Romantic Novelists’ Association member, Emily Royal @eroyalauthor @RNAtweets

It’s my absolute pleasure to welcome the lovely Emily Royal to my blog today, a fellow member of the RNA’s New Writers’ Scheme. She’s here to talk about her writing and her amazing, not-scary-at-all snakes!


Emily Royal has always loved gritty, emotional stories with dark sexy heroes. She joined the New Writer’s Scheme of the Romantic Novelists Association in 2015 to pursue her passion for writing. She lives in rural Scotland with her family.
Emily writes on any surface she can lay her hands on, even aeroplane tray tables or at home on her kitchen table or lap, usually with one of her pet snakes round her neck. She can be found on twitter at @eroyalauthor and Facebook at
Emily is represented by Browne & Miller Literary Associates and is currently working with them to prepare her debut novel for submission to publishers.
[Emily Royal is the pen name of Sally Calder]


Emily:   Hi Abbey, and thank you so much for inviting me to your blog and giving me an opportunity to talk about my snakes!
I’ve always been fascinated by snakes and wanted one as a pet since I was a child, but my parents weren’t keen. Many people have a phobia of snakes, or just don’t like them.
Snakes fall broadly into two types – constrictors (who squeeze) and venomous (who poison). Ours are constrictors, mostly adopted from our nearest animal rescue centre. When you think of rescue animals it’s usually cats or dogs. We have rescued dogs – and chickens – but snakes need rescuing too! Their popularity as a pet is increasing, but because they need special care, many get abandoned.
Our snakes come in various shapes and sizes. The smallest is a baby Royal Python called Conan who we adopted. He had been abandoned and was nervous at first, but he’s fine now.


Our biggest, another rescue, is a Boa Constrictor called Amira. She’s 8 feet long and very friendly. If we let her out she’ll slither around the room for a bit before settling on my lap.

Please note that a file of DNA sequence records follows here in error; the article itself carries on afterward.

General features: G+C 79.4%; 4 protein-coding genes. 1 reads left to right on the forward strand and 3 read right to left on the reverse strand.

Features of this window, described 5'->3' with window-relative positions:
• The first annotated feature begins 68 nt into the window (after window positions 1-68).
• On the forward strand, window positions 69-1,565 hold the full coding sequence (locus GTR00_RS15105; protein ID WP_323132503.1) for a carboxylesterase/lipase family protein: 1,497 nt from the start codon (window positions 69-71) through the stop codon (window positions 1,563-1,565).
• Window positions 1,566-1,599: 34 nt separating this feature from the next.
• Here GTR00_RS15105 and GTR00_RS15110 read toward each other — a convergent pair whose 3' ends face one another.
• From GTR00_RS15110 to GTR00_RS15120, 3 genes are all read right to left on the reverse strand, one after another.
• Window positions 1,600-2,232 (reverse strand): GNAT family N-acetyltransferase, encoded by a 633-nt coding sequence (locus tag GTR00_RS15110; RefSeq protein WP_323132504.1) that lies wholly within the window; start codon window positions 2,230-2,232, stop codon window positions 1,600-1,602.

They all have different characters. Our Burmese Python will bang on the side of her vivarium when she wants to come out. Another of our boas, called Twinkle, will happily sit round my neck for hours. When I’m writing you’ll almost always find me with a snake on my shoulders or up a sleeve. Often I’ve answered the door to the postman, forgetting I have a snake round my neck, wondering why the postman is backing away with terror in his eyes!


But though like all animals they have to be treated with respect, snakes make great pets. We love showing people how friendly they can be. We went to my daughters’ school earlier this year to show them to the junior classes and all the children declared at the end that they liked snakes, even those who were scared at first. We took Twinkle because he loves being handled and he now has a few fans.
Twinkle also has the honour of having a minor character in a friend’s novella named after him. I usually write historical romances but I’m planning a contemporary romance which features a pet snake. Well, they do say write what you know!


Twinkle exploring the garden
Mr Bow, a Sunglow Boa, distracting Emily from writing


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